Windows 10 launched in July 2015, and on April 11, 2017, Microsoft released the third major update to their latest operating system. First announced in October with the Surface Studio, Microsoft has dubbed the latest update the Creators Update. Officially it is Windows 10 version 1703, OS build 15063. Naming it the Creators Update seems to signal some future intentions, but the actual release is less creative than the hardware they announced with it, and feels a bit like the company really just didn’t want to call it Windows 10 SP1 R2. Compared to the last major update, named the Anniversary Update, this version has less big features, but does bring a few new things to the OS along with some more polish.

With the new “Windows as a Service” model that came with Windows 10 in July 2015, more small updates seem like the proper method for servicing Windows, but Microsoft is definitely pulled between the consumer and business groups that they serve.  Consumers want more features, and sooner, but business needs to test everything before rolling it out. They must walk this tightrope between the two groups, and it’s not clear that they have struck the right balance yet. With this update coming early in 2017, and an announcement of another event in New York City in early May, it does seem like there will be a second update later this year too.

Throughout it all, they have kept their successful Windows Insider program running, and they are now citing over 10 million people in the Insider Program. This feedback driven change has been very successful, even if certain features which have been highly requested still haven’t seen their introduction yet. The number of builds being released has ramped up significantly from when the program first started, and now it is not uncommon to see several builds released in a week. The overall quality of some of those builds has degraded though, so people running in the Fast Ring carry much more risk than before, but there are less risky rings to be in as well. Microsoft has also opened up the Insider Program to business as well, since they are going to need to stay on top of the changes.

Windows 10 is going to keep evolving for the foreseeable future, with regular updates being first tested with the Insider Preview program, and then rolled out to the general public. With almost two years of Windows 10 behind us, we can take a look at what’s improved, what needs work, and where Microsoft can go from here.

Universal Windows Platform, now down a leg
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  • leexgx - Wednesday, April 26, 2017 - link

    ""Consumers want more features, and sooner, but business needs to test everything before rolling it out.""

    interesting most people don't give a damn what new version of windows 10 offers, all they are interested in is that what ever browser works so they can do email and other stuff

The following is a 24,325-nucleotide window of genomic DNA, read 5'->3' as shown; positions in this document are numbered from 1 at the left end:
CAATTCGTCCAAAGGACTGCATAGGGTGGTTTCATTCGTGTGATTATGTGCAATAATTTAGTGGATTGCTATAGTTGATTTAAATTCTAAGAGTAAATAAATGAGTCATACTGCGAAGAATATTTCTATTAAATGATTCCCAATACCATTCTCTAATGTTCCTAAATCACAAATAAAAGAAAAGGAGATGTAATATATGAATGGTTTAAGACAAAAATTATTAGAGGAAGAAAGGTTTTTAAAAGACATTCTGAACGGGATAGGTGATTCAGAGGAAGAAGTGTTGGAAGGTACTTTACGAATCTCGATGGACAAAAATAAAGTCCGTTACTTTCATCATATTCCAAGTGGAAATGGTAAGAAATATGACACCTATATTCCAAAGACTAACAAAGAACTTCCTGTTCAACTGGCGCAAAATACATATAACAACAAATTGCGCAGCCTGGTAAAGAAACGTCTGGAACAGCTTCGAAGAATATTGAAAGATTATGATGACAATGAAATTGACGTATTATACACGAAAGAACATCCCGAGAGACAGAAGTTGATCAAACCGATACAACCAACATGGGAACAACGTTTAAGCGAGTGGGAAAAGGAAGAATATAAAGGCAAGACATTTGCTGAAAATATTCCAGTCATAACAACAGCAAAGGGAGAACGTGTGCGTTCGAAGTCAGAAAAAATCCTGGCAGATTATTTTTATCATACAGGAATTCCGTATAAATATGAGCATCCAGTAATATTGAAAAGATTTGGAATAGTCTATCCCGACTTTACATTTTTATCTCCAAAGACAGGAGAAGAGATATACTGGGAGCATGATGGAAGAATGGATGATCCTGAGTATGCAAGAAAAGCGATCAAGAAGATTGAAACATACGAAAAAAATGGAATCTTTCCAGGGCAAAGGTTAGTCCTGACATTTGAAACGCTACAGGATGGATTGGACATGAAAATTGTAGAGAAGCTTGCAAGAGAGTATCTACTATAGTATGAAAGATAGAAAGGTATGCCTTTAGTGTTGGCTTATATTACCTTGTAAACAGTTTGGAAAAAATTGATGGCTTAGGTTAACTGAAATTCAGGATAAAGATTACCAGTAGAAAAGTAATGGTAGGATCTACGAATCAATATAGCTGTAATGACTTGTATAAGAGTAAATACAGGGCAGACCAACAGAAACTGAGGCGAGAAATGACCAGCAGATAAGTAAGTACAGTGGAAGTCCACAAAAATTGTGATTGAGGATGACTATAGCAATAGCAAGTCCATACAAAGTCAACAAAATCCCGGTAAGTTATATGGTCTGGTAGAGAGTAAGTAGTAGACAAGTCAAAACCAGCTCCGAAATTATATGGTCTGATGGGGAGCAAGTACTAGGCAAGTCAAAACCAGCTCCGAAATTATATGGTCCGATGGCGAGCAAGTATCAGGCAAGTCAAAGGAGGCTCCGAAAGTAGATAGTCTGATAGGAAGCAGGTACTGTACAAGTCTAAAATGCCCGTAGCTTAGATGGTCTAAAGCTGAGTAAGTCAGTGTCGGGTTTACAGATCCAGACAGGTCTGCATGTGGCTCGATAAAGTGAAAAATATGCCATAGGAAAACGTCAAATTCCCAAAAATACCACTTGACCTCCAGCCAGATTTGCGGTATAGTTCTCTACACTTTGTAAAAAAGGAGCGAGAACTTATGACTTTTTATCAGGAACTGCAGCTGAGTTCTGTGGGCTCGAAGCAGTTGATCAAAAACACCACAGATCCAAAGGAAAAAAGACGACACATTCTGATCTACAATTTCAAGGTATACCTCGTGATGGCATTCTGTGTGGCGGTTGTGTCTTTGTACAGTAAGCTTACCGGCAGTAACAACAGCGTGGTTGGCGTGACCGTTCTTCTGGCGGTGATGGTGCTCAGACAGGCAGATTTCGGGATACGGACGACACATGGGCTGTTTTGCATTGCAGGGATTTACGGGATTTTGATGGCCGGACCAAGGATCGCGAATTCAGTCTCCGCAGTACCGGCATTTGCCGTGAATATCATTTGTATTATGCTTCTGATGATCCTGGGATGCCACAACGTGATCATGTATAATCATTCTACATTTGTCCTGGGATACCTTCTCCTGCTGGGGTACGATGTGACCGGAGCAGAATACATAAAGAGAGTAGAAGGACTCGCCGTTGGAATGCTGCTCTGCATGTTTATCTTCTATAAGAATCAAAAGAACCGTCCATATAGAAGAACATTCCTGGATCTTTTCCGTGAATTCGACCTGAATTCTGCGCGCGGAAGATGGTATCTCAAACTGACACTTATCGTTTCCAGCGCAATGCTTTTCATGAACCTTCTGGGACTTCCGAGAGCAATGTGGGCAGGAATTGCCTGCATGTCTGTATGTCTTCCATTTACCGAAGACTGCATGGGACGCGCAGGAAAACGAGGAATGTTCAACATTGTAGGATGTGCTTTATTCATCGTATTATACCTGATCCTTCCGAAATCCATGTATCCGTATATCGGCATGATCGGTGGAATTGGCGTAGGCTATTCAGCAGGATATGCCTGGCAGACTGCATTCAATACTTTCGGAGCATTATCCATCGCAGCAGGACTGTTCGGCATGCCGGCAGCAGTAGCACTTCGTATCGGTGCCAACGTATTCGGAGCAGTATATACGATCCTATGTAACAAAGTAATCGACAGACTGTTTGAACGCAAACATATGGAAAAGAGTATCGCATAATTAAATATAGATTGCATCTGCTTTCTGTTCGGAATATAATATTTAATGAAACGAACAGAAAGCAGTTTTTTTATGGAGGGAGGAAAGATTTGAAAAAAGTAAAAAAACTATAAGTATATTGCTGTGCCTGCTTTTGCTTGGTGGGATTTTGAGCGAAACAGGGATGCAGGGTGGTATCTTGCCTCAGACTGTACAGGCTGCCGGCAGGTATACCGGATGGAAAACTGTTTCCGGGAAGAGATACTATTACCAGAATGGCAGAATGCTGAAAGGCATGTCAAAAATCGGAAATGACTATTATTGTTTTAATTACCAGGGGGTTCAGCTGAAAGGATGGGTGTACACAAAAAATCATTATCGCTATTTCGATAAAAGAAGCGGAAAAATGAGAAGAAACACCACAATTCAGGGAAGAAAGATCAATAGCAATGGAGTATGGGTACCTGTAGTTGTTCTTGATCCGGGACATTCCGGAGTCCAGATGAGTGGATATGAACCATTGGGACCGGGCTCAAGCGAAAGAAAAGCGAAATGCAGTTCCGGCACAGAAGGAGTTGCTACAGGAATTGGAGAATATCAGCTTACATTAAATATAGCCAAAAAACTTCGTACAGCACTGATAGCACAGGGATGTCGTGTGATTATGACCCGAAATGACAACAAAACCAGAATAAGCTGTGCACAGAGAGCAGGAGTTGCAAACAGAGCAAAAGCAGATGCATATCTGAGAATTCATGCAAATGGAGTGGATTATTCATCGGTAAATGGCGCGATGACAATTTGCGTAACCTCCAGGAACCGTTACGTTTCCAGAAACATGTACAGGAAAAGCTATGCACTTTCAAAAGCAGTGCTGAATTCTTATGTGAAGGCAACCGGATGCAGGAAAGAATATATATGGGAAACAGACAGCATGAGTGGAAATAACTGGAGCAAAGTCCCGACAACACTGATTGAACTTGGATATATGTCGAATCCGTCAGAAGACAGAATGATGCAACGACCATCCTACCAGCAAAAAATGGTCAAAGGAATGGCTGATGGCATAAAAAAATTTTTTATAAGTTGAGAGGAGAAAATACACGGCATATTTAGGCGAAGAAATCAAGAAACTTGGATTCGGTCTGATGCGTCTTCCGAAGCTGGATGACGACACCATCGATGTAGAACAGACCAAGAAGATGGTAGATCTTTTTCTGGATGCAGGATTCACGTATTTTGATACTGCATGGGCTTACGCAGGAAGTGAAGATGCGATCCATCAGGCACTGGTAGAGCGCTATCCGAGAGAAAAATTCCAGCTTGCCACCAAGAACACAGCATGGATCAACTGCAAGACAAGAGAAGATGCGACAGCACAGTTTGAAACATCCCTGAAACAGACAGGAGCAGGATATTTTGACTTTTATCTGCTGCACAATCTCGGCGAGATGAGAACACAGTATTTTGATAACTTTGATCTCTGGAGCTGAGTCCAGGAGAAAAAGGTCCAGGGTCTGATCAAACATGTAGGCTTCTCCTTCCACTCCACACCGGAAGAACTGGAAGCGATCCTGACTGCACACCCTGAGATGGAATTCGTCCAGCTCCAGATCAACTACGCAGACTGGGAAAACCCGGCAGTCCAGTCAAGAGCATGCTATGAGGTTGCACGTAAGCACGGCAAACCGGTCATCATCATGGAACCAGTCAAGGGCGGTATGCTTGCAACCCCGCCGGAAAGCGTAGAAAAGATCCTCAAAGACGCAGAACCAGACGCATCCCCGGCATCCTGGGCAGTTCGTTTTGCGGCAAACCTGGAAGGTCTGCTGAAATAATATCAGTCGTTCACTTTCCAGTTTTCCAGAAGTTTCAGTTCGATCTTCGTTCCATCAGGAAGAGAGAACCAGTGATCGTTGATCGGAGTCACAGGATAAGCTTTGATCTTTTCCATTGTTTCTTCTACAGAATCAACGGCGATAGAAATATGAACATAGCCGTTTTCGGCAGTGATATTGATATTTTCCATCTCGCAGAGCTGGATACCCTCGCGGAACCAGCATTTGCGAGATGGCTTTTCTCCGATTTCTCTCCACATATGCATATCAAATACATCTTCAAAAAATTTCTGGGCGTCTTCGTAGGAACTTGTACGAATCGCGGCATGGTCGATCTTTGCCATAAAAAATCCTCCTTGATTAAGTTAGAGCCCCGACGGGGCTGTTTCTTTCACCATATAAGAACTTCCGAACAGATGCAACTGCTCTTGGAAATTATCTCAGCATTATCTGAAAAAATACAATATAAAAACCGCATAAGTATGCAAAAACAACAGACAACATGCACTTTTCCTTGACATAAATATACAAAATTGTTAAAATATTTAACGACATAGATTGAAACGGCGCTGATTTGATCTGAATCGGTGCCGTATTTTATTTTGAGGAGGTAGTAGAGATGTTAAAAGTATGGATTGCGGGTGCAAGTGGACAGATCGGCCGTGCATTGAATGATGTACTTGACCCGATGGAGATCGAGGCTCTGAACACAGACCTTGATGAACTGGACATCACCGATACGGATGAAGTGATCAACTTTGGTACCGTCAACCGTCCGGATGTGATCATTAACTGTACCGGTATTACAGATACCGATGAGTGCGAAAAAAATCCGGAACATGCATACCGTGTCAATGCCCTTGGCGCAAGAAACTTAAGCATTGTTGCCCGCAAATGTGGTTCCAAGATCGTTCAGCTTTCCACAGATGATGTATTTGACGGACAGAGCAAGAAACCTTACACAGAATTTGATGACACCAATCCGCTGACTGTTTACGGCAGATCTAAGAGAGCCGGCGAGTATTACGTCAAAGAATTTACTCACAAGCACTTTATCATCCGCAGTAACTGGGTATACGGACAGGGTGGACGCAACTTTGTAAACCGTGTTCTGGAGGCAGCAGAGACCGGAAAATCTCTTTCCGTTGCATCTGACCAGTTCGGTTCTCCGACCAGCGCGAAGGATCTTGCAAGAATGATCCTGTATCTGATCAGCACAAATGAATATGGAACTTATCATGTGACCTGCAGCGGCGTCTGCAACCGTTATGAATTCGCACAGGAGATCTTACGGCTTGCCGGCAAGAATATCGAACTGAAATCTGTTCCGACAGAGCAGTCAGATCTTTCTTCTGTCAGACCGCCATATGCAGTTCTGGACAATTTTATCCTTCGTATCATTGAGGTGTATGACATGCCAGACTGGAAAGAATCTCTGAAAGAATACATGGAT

for most a feature upgrade, this list is a follows
    1 application PC settings are reset (browser and associations like PDF and pictures)
    2 it uninstalls software without permission that was perfectly working fine (and still works perfectly fine when you reinstall it)
    3 can't use there PC for about 2-8 hours when it does the upgrade (slow CPU/RAM/HDD vs SSD)
    4 or better a non booting PC (or black screen as some may encounter as they broke the Video WDDM for some old video drivers and it sets the output to 0x0 resolution)

    the Fix is use LTSB version if MS wount offer a legitimate LTSB single user licence then how are people supposed to buy it
    Reply
  • jabber - Tuesday, April 25, 2017 - link

    Just be aware that if you have a mix of Office products say 2010 and 13/16 it will still delete off the latest versions if you do an upgrade. Well done MS, still not fixed that one. Reply
  • Gich - Tuesday, April 25, 2017 - link

    it didn't happen to me...
    I got Office 2007 and 16.
    Reply
  • jabber - Tuesday, April 25, 2017 - link

    The disappointment for me is that MS is concentrating on adding fluff, bling and bloat I have zero use for but not concentrating on making it more secure, robust and faster. I'd also like a return of the custom install option so I can choose to install that fluff or not. Reply
  • Dave Null - Tuesday, April 25, 2017 - link

    Indeed. I finally bit the bullet and installed the LTSB version. This is the lightweight version of Windows I've been looking for. Reply
  • lord_anselhelm - Tuesday, April 25, 2017 - link

    Agreed. I also wish they'd focus on fixing bugs they've introduced as a result of updates. For example, Anniversary Update broke centre-alignment of folder/filenames in certain folder views and caused Libraries to start ignoring custom folder views. Both issues still exist in the Creators Update! Reply
  • Gasaraki88 - Tuesday, April 25, 2017 - link

    "secure, robust and faster"

    What does that even mean? How do you even quantify that enough to be worth an update. Do you want them to list that inthe change logs?
    Reply
  • herbc - Wednesday, April 26, 2017 - link

    Yup , a grossly overbloated OS from the start continues to get worse , my God the idiocy of MS is mind boggling. Reply
  • MutualCore - Sunday, April 30, 2017 - link

    Your comment has no substance. Reply
  • fm13 - Tuesday, April 25, 2017 - link

    I still can't install this thing - Windows Update seems busted and standalone installer stays stuck on 99% for days.

    Although Win10 is a nice OS, some things in it seem broken - things that worked flawlessly for years. For example, virus definitions on my system can't update themselves anymore - I have to download and install them manually.

    How the hell do you break something like that?
    Reply

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